Arts & Culture

A Soldier’s Story: War is Not Always War

Andrew Goldsmith was a college student like any other.  Typical weekends with friends and typical moments of being bored in class gave way to a life that wasn’t really moving forward.  A moment in an Economics class broke that stride and gave Goldsmith a new vision: go to war, fight, and get the bad guy.  Though his dreams paralleled those seen in Hollywood films, reality was a shock and brought about a whole new meaning to being a soldier.  His book Zarqawi’s Ice Cream: Tales of Mediocre Infantrymen is a first hand account of the experiences he shared in the Iraq war.

Goldsmith quickly realized after his enlistment that war was not the glorious battle he thought it would be. “From the movies of my youth where war was romanticized, we all were looking for that glorious moment,” remarked Goldsmith.  “In war there is boredom, but there is also no typical day.  There is so much being asked of young soldiers.  We fight, but we are also diplomats, negotiators, mediators, leaders, etc.  What America asks of her soldiers is really incredible.”  The heroic journey he set out for turned out to be a veil to the truth of what laid before him and so many other young soldiers.

Zarqawi’s Ice Cream is a collection of 35 war stories that together tell the story of Goldsmith’s service in the Army Infantry.  “The story behind the title was that our thoughts of the mission being the real deal of going out and getting the bad guy was not what happened,” said Goldsmith.  “We didn’t capture the bad guy, but we captured some Zarqawi’s Ice Cream from his fridge.  What we had captured was completely different than our mission.”  Right after this particular moment, Goldsmith barely knew that the capture of that ice cream would have such an impact on his military career and life.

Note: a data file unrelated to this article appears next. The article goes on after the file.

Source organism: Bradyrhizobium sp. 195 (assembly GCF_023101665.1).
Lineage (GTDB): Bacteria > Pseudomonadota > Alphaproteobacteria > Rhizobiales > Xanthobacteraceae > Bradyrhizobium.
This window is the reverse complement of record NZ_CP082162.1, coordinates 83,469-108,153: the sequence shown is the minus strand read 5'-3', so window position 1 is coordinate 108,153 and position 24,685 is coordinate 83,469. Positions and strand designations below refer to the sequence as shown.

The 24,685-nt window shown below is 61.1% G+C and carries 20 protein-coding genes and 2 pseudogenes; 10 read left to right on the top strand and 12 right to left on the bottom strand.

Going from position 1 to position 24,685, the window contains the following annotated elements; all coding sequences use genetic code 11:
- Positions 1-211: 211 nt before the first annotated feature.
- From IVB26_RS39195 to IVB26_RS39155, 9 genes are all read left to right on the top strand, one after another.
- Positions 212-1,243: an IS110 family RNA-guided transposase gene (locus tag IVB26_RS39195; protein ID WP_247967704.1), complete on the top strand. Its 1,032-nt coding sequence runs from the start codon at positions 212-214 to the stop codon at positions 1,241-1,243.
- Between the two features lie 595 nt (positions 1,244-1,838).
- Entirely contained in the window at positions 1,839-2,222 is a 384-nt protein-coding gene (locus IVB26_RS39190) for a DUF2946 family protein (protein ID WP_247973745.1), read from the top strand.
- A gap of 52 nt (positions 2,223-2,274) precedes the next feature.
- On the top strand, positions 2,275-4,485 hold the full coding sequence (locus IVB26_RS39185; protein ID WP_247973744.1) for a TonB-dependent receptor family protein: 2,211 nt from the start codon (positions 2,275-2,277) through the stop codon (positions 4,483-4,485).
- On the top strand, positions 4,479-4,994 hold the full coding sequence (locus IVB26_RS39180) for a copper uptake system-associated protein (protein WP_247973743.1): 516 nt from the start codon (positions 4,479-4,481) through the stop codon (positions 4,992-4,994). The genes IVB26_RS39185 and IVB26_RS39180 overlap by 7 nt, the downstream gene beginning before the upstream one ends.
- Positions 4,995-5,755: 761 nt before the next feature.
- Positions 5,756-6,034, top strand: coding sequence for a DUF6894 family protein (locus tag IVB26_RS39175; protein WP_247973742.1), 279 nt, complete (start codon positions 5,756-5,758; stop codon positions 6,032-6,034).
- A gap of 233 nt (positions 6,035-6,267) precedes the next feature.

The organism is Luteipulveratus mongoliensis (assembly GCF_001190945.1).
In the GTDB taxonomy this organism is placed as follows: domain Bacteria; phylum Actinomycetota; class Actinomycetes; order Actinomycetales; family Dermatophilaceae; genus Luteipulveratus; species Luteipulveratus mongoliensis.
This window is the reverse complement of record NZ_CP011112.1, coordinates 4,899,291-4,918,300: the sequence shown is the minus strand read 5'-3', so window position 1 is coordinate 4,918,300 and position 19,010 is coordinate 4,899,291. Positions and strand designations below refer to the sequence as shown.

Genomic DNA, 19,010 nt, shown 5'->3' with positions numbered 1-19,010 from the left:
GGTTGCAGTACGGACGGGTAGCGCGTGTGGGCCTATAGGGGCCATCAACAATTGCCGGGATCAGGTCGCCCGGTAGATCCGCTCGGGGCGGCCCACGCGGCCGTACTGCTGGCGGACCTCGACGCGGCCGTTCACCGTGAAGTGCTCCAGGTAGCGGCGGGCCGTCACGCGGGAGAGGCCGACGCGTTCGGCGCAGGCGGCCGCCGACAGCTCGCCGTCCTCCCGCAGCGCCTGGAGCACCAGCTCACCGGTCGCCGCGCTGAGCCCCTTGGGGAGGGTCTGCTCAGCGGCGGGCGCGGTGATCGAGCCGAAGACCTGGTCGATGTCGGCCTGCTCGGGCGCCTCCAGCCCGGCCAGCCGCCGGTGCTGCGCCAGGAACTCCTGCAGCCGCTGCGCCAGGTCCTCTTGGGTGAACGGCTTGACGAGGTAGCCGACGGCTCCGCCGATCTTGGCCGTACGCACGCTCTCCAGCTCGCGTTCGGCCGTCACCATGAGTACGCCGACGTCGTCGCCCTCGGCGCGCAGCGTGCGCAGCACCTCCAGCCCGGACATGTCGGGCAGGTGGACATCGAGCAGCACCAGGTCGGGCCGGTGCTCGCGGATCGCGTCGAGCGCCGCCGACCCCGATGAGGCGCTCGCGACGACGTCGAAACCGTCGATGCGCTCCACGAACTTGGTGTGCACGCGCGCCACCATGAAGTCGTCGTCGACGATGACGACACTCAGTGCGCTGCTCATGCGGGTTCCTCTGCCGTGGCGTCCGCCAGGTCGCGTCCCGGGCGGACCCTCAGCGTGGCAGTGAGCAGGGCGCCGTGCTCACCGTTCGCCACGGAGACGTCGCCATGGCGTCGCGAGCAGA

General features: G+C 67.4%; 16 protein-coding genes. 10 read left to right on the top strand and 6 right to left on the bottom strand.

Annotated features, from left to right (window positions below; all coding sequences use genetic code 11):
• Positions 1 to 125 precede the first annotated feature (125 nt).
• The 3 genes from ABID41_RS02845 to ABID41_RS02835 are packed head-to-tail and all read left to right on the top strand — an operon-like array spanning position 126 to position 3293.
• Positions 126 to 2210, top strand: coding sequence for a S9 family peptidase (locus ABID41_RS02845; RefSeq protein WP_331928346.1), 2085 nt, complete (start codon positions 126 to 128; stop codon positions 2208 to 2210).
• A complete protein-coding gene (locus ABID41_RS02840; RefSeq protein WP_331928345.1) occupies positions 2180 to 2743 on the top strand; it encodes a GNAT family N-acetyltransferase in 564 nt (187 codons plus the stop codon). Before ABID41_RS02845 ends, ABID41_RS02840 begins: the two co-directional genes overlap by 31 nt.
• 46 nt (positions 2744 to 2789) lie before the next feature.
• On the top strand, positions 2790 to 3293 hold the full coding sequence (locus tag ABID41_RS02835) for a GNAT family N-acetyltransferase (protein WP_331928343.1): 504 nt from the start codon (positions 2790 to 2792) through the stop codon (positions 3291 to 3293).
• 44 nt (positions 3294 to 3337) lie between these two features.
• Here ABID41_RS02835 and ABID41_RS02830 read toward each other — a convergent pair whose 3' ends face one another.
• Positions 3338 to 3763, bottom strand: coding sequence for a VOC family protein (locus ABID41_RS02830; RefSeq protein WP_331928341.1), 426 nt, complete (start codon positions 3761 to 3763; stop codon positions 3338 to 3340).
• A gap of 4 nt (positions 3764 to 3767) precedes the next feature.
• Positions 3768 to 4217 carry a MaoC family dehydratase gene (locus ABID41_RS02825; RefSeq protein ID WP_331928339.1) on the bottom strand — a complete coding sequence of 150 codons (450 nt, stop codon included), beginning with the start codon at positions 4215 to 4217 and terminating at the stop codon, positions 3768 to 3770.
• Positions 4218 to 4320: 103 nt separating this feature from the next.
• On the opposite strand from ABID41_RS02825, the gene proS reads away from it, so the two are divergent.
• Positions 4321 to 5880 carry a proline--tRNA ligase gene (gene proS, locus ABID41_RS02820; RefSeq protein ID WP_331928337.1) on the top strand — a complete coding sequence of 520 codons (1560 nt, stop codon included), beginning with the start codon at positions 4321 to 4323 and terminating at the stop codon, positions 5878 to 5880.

From the transition of a civilian student to the battlefield and now back again, Goldsmith has a new mission in mind: America needs to know about war! “Most Americans are disconnected from the war in Iraq,” said Goldsmith. “They don’t know what it has done to the soldiers and the country.  They need to know the effects of what happens when they vote something to happen.  People need to know the humanity of it all – from their soldiers to the Iraqis.”  As Americans we are very fortunate to have the way of life we do, but how often do we forget the reasons why we are so free!

“I want people to think and ask questions,” said Goldsmith.  “Iraq was an invisible war and the soldiers have lost a lot.  We [veterans] need to be recognized and our stories should be shared!” Goldsmith’s family was the first to read his collection of stories.  Though shocked by his decision to write a book Goldsmith explained, “I wanted my family to understand and to read these stories.  A lot of people don’t ask vets about their stories and they need to ask us, but they need to ask us about our own experiences because it helps us.”

This summer Goldsmith sets out on a cross-country book tour to share his stories and help people to understand and to think about what really happens in war.  “I’m ready to hit the road,” said Goldsmith, “and get the story out there!  It’s going to be summer in America and I’ll be out there sharing my story.  I want people to know that there is no black and white, but that everything is grey.  I’ve seen both sides to the issue.”

Visit Andrew Goldsmith’s website at to hear more about his story, the book and see updates on his summer book tour.

About the author

Kara Tornquist